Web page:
It starts off with spammy emails with links that look like this:
These sites send you to a redirector:
Which in turn redirects you to a spam page which uses a variety of subdomains:
Here’s what the spam pages look like:
If you strip away the URL parameters and visit the site, you should see something like this.
Click on the “Results” tab to get the results.
Copy that script and paste it on the main tab. Revelo needs to see the <script></script> tags so make sure it’s there. We can see that the script is packed with eval at the beginning but since this script is packed multiple times, you will notice it has “eval” near the end of the script too. We need to tell Revelo to catch the “eval” at the beginning so click on Options > Replace Starting at Top. Leave the deobfuscation method as-is then click on “Execute” again.
Click on the “Results” tab to get the results. You need to do this a couple more times before you end up with this. You will see the script now using “document.write” so choose “Redirect Do.Write to Action”.
Finally, we get to the deobfuscated script.
If you just want to get to the final redirect URL without going through the above steps then you can select either “Capture HTTP Request via Proxy” or “Capture HTTP Request via IE”. This is the second method.
With either option, Revelo will execute the script and block the HTTP request to the website then show you where it was going to go. This keeps your computer safe but you should always run Revelo in a VM just in case these scripts use exploits or call another app to make the HTTP request.
I’ve been spending the past several months porting my tools over to .NET. I apparently have written dozens of programs over the years so there’s still a whole bunch more to do. I started to think about Revelo and wondered if I should start from scratch and redesign it to make it easier to use. As a proof of concept, I came up with this tool.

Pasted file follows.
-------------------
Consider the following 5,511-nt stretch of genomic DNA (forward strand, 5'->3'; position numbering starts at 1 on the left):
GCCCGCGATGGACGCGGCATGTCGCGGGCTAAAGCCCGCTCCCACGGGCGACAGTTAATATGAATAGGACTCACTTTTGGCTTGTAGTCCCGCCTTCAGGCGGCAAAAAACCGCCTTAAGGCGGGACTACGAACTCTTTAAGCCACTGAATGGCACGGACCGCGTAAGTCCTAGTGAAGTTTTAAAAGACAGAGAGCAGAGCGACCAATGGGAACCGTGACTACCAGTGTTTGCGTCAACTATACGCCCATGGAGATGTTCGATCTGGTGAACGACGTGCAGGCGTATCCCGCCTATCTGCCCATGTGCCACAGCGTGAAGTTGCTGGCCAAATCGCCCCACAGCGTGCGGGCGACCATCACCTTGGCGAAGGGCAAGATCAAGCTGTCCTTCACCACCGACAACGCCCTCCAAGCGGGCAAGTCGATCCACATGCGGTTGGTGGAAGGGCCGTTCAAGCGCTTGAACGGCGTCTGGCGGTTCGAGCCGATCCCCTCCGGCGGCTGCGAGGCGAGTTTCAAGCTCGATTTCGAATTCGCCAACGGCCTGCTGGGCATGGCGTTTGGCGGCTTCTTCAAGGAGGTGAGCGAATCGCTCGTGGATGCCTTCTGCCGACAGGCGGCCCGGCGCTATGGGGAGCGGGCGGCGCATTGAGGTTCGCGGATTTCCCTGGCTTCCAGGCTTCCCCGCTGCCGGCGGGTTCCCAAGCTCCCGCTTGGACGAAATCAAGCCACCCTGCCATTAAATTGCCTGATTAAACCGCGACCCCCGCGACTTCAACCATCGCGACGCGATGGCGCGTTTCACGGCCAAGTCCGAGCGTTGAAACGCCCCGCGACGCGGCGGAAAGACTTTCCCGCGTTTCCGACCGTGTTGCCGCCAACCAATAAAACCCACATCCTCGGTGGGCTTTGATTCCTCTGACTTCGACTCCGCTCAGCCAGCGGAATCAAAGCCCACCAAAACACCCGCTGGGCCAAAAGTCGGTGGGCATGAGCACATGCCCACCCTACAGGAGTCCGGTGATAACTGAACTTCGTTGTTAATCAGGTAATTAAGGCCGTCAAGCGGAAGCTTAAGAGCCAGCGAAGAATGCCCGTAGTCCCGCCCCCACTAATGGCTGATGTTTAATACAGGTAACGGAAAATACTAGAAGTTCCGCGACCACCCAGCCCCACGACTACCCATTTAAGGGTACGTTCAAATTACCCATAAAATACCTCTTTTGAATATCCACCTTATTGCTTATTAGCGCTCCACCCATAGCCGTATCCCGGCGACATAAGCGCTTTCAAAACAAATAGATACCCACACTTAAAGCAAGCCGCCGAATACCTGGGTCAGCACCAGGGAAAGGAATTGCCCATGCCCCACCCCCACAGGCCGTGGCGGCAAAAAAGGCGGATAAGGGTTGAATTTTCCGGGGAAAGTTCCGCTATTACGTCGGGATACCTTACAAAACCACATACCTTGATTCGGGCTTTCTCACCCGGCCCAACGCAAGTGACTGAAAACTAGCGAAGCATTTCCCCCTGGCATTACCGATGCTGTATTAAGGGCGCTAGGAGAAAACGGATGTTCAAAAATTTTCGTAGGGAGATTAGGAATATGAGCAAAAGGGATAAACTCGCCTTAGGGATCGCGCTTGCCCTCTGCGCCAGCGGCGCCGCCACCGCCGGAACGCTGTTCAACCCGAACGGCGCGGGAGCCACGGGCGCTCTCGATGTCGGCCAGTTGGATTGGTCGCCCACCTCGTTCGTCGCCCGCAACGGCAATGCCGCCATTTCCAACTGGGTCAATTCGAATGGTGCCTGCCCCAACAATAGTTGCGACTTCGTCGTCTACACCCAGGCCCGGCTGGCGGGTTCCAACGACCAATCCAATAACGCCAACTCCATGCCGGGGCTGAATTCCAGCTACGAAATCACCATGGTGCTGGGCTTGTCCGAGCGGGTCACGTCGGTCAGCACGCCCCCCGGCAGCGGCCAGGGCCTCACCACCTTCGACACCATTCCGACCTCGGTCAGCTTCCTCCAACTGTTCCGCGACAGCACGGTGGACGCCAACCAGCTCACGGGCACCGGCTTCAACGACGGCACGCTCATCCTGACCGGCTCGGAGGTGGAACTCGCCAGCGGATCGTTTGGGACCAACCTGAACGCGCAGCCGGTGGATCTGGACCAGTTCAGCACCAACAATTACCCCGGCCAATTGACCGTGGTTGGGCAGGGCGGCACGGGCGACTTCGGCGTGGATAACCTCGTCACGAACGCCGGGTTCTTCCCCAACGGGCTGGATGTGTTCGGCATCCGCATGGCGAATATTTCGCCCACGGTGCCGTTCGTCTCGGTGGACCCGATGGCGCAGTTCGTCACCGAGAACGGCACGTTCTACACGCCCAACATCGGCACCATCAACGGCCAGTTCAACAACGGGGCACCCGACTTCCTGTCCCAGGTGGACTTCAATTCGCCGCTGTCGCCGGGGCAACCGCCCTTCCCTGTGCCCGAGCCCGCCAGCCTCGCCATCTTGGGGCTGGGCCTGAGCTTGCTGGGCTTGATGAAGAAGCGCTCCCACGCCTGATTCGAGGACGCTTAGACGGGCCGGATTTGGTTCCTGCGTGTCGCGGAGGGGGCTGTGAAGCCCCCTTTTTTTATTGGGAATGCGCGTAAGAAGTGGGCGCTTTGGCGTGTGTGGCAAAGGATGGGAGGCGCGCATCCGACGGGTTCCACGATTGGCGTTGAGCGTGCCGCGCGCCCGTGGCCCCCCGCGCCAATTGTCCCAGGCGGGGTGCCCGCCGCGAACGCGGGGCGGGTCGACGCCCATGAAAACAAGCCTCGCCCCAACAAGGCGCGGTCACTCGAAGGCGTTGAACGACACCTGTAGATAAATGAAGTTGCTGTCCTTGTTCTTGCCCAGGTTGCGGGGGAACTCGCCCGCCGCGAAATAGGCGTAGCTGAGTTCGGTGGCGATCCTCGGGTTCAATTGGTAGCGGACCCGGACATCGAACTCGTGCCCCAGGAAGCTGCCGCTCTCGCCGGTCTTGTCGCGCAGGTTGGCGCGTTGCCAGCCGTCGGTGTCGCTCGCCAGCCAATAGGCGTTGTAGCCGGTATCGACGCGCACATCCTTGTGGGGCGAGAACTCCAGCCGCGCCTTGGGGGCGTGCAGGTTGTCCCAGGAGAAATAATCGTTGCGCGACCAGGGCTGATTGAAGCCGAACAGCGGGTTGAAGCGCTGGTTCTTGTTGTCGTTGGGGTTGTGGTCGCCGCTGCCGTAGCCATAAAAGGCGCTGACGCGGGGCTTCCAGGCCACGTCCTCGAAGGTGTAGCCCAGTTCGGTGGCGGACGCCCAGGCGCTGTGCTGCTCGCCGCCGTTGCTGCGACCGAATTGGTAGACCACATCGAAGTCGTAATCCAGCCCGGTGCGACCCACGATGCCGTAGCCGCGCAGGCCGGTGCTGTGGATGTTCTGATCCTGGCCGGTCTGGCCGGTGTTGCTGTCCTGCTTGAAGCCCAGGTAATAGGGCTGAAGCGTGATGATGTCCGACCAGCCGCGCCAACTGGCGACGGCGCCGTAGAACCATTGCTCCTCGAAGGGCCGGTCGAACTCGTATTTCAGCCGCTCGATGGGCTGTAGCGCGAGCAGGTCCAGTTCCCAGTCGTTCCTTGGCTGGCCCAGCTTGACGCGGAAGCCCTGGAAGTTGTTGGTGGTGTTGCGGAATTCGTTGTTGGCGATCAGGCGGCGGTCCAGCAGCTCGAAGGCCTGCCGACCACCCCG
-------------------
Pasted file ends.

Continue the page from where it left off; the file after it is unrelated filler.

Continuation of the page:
I click on “Convert” and the deobfuscated result appears. This is the second layer of obfuscation just as we saw above with Revelo.
I click on the “Copy Output to Input” button so I can work on the resulting script. Once again, I select the word “eval” at the beginning and click on “Convert” again. I do this three more times until I get this. Now I highlight the verb “document.write”. When highlighting the verb make sure you don’t include any stray characters like a parenthesis, comma, etc. You will probably end up with no results.
And I get the final deobfuscated results!
I tried to make it as easy as “Select-Click-Deobfuscate”. In some ways this might be better to use than Revelo since you can specify exactly which verb to target. You can use this to deobfuscate function calls, variables, and other verbs but I haven’t fully tested it yet. I can tell you that this program can’t do DOM so it will be limited compared to Revelo.
A word of caution if you use this tool! There are no safeguards built into this program so if you mess up on a script that has an exploit or shellcode in it, your computer could get hosed. Do this in a virtual machine, preferably without anti-virus running or it will incorrectly flag this tool as being malicious just like Revelo.